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# Formulas for Linear Equation Problems

## Introduction to Formulas of Linear Equations

A linear equation is also known as an algebraic equation in which each term has an exponent of one. The graph representation of the equation shows a straight line. Standard form of linear equation is y = m x + b. Where, x is the variable and y, m, and b are the constants. On this page you will find complete Formulas for Linear Equation that will help you to solve questions of all levels.

**Formulas & Definitions for Linear Equations **

- A linear equation is an algebraic equation in which each term has an exponent of one and the graphing of the equation results in a straight line.
- Standard form of linear equation is y =
**mx + b.**Where, x is the variable and y, m, and b are the constants.

**Forms of Linear Equations**

There are mainly 3 forms of Linear Equation :

- Standard Form
- Slope-Intercept Form
- Point-Slope Form

**1. Standard Form**

The standard form of a linear equation is typically written as:

##### Ax + By = C

Where:

- $A$ and $B$ are coefficients (constants) representing the coefficients of $x$ and $y$ terms, respectively.
- $C$ is a constant term.

The standard form requires that $A$ and $B$ are both integers and that $A$ is non-negative. Also, $A$ and $B$ should not have any common factors other than 1. This form is commonly used in algebraic manipulation and solving systems of linear equations.

**2. Slope-Intercept Form**

The slope-intercept form of a linear equation is written as:

##### $y=mx+b$

Where:

- $m$ is the slope of the line, representing the rate of change between $y$ and $x$.
- $b$ is the y-intercept, which is the value of $y$ when $x$ is equal to 0. It represents the point where the line intersects the y-axis.

This form is particularly useful for graphing linear equations and quickly identifying the slope and y-intercept of the line.

**3. Point-Slope Form**

The point-slope form of a linear equation is given by:

##### $y−y_{1}=m(x−x_{1})$

Where:

- $m$ is the slope of the line, as explained in the slope-intercept form.
- $(x_{1},y_{1})$ represents the coordinates of a point on the line.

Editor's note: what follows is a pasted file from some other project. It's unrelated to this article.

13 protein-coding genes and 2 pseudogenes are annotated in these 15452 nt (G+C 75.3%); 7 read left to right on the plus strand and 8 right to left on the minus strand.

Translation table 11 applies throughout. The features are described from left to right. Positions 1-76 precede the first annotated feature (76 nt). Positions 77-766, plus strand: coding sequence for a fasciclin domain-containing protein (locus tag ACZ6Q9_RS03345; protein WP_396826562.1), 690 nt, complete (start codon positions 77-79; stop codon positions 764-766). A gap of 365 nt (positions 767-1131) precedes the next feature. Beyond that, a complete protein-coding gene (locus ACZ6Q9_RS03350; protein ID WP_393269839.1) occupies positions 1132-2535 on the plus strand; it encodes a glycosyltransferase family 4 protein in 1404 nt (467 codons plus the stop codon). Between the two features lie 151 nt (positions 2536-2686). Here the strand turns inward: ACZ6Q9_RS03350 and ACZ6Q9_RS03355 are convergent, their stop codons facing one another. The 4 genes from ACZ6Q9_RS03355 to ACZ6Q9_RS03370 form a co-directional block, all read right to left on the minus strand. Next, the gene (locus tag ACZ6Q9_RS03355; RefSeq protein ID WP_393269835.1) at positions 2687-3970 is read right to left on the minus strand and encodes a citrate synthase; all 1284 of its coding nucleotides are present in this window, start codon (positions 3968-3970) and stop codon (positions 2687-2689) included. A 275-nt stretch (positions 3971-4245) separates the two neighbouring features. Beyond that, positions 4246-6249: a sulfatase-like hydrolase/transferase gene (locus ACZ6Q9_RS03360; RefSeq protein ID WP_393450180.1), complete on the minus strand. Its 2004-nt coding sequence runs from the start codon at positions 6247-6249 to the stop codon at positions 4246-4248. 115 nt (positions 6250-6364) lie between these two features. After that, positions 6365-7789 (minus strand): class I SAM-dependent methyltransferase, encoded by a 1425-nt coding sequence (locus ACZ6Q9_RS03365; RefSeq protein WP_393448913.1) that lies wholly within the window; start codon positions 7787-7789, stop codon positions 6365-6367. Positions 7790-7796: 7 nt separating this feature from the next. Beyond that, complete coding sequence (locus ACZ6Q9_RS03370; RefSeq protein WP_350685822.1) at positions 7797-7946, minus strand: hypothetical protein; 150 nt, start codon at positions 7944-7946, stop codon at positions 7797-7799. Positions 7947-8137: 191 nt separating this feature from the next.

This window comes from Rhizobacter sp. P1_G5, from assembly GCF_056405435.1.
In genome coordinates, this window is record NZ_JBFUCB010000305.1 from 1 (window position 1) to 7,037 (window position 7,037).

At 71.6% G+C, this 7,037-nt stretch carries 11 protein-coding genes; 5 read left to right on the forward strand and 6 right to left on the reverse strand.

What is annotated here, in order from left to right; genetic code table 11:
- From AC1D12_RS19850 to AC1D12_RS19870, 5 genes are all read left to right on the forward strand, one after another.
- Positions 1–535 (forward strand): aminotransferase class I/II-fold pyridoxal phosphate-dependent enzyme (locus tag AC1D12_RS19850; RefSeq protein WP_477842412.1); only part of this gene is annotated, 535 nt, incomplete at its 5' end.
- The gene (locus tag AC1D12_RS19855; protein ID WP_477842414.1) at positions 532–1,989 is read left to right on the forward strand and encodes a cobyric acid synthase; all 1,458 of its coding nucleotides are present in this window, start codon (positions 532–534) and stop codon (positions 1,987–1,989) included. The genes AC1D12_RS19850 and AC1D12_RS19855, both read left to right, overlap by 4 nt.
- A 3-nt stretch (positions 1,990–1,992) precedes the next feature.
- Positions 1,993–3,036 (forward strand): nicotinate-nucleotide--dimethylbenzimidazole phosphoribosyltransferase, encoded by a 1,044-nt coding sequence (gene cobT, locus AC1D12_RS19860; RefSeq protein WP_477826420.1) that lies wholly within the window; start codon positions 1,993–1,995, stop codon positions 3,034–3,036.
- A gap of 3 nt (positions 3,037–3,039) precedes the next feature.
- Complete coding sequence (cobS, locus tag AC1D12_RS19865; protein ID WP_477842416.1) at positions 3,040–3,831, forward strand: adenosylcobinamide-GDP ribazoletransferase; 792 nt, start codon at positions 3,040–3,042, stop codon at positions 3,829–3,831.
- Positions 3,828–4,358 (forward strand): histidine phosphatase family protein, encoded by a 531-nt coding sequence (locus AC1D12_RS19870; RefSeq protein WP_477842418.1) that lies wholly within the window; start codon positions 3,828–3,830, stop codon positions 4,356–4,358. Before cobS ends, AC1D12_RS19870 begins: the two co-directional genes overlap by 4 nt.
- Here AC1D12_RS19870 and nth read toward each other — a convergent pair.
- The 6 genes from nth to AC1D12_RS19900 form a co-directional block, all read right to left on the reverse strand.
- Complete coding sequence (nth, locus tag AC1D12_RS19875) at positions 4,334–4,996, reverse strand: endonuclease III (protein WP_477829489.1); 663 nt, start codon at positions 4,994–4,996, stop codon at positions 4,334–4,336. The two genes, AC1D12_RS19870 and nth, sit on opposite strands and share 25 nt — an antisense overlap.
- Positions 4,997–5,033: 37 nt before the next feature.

This form is useful when you know a specific point on the line and its slope, allowing you to write the equation directly without having to calculate the y-intercept.

**Linear equations in one variable**

- A Linear Equation in one variable is defined as
**ax + b = 0** - Where, a and b are constant,
**a ≠ 0**, and x is an unknown variable - The solution of the equation ax + b = 0 is x = – \frac{b}{a} . We can also say that – \frac{b}{a} is the root of the linear equation ax + b = 0.

**Linear equations in two**** variable**

- A Linear Equation in two variables is defined as
**ax + by + c = 0** - Where a, b, and c are constants and also, both a and b ≠ 0

**Linear equations in three variable**

- A Linear Equation in three variables is defined as
**ax + by + cz = d** - Where a, b, c, and d are constants and also, a, b and c ≠ 0

**Formulas and Methods to solve Linear equations**

**Substitution Method**

**Step 1: **Solve one of the equations either for x or y.

**Step 2: **Substitute the solution from step 1 into the other equation.

**Step 3: **Now solve this equation for the second variable.

**Elimination Method**

**Step 1: **Multiply both the equations with such numbers to make the coefficients of one of the two unknowns numerically same.

**Step 2: **Subtract the second equation from the first equation.

**Step 3: **In either of the two equations, substitute the value of the unknown variable. So, by solving the equation, the value of the other unknown variable is obtained.

**Cross-Multiplication Method**

Suppose there are two equation,

p_{1}x +q_{1}y = r_{1} ……..(1)

p_{2}x +q_{2}y = r_{2} ……..(2)

Multiply Equation (1) with p_{2 }

Multiply Equation (2) with p1

p_{1}p_{2}x +q_{1}p_{2}y = r_{1}p_{2}

p_{1}p_{2}x +p_{1}q_{2}y = p_{1}r_{2}

Subtracting,

q_{1}p_{2}y – p_{1}q_{2}y = r_{1}p_{2} – p_{1}r_{2}